Admitted patients

Admitted patients are patients who undergo a public or private hospital’s formal admission process to receive treatment and/or care. The types of care provided include surgical care, medical care, intensive care, newborn care, rehabilitation care, palliative care, and mental health care.

Explore more details on the care provided to admitted patients via the links at the bottom of the page.

Impact of COVID-19 on hospital activity in 2019–20 and 2020–21

The coronavirus (COVID-19) pandemic had a profound impact on hospital activity generally. The range of social, economic, business and travel restrictions, including restrictions on some hospital services, and associated measures in other healthcare services to support social distancing in Australia resulted in an overall decrease in hospital activity in 2019–20. Many of these restrictions were eased in 2020, leading to an increase in overall  hospitalisations in 2020–21.

In the 5 years between 2014–15 and 2018–19, hospitalisations had increased 3.3%, on average, per year—3.7% per year in public hospitals and 2.6% per year in private hospitals.

Following the 2.8% decrease in hospitalisations from 2018–19 to 2019–20 due to restrictions on some types of hospital services, hospitalisations increased 6.3% in 2020–21 to 11.8 million, an increase of 3.6% in public hospitals and 10.5% in private hospitals. This is most likely due to the lifting of restrictions that were implemented to reduce the spread of the COVID-19 virus more generally as well as easing of restrictions on hospital activity.

In addition, many jurisdictions implemented programs to fast-track elective surgeries and provided increased funding for surgeries which were delayed because of the restrictions put in place on elective surgery in 2019–20 as part of the Australian Government’s response to the COVID-19 pandemic.

Admitted patients

All data in these visualisations are available for download in the Data & downloads section of the MyHospitals website.

Admitted patient care bookmark 1

There were 11.1 million hospitalisations in 2019–20. This was a 2.8% decrease since 2018–19 due to the impact of COVID-19 on hospital admissions.

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Admitted patient care bookmark 2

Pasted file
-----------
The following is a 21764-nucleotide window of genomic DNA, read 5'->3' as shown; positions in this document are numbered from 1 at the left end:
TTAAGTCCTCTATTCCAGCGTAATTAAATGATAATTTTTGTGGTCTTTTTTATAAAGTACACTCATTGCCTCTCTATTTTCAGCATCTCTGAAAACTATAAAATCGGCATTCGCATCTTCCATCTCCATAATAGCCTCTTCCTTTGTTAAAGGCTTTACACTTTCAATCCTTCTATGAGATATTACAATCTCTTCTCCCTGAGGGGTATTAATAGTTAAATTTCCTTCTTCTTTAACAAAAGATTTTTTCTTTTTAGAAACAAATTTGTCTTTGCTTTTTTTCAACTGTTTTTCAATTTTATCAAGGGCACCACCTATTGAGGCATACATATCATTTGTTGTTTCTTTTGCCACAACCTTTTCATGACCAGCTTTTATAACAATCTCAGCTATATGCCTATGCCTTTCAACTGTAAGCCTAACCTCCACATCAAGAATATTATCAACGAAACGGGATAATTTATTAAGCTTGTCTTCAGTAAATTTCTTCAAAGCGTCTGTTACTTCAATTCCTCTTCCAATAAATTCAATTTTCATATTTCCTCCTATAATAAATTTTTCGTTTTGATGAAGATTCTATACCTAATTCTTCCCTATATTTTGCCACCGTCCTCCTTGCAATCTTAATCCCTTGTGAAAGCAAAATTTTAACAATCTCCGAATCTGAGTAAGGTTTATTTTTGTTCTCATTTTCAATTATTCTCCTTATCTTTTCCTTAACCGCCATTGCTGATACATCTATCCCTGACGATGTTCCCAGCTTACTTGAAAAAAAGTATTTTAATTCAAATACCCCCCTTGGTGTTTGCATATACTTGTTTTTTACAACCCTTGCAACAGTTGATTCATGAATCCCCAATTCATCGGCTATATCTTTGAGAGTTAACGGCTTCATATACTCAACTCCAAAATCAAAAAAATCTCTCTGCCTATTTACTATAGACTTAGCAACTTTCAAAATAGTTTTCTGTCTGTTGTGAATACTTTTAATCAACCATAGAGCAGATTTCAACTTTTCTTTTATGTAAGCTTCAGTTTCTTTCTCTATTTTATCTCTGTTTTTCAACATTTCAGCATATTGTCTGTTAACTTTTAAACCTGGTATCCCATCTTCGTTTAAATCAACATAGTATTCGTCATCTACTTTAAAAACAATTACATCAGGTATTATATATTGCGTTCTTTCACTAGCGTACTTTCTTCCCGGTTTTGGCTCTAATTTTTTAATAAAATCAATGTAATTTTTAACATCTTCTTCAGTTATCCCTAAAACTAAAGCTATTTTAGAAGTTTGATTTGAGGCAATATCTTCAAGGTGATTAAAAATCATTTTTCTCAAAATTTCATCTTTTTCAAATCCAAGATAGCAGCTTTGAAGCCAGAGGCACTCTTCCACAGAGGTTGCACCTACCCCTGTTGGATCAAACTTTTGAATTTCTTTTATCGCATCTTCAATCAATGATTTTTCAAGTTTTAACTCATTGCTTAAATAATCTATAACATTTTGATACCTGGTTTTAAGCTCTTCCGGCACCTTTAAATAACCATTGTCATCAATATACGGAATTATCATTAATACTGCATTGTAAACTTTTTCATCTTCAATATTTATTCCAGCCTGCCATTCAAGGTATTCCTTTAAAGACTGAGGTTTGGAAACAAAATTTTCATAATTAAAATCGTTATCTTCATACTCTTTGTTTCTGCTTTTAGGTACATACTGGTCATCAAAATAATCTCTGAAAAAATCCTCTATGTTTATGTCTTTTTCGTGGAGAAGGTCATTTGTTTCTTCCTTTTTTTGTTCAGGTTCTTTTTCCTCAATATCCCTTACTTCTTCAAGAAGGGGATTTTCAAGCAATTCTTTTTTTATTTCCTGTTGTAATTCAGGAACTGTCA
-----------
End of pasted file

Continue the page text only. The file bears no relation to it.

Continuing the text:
Males 0-14 and 55+ years were more likely to be hospitalised than females of similar age in 2019–20.

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Admitted patient care bookmark 3

There were 6.9 million same-day hospitalisations in public and private hospitals in 2019–20. There was a 4.1% decrease for private hospitals since 2018–19.

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Hospitalisations with a COVID-19 diagnosis

Australia’s hospital system has played a significant role in managing and treating people with the coronavirus virus (COVID-19). Between January 2020 and June in 2021, there were over 7,300 hospitalisations involving a COVID-19 diagnosis (2,600 in 2019–20 and 4,700 in 2020–21).

Around 42% of hospitalisations with a diagnosis of COVID-19 had one or more diagnosed comorbid chronic conditions, such as cardiovascular disease or Type 2 Diabetes. This is an increase from 2019–20 where 25% of hospitalisations had one or more diagnosed comorbid chronic conditions.

In 2019–20:

  • 8.6% of hospitalisations involved a stay in Intensive Care Unit (ICU)
  • 5.3% of hospitalisations involved Continuous ventilatory support (CVS)
  • 4.0% of hospitalisations had a separation mode indicating the patient died in hospital.

In 2020–21:

  • 7.0% of hospitalisations involved a stay in ICU
  • 3.8% of hospitalisations involved CVS
  • 10.3 % of hospitalisations had a separation mode indicating the patient died in hospital.

Emergency department activity data are available in the Emergency department care activity area of the MyHospitals site.

Elective surgery activity are available in the Elective surgery activity area of the MyHospitals site.

Data about Australia's healthcare system are available in the Australia's health performance area of the AIHW website.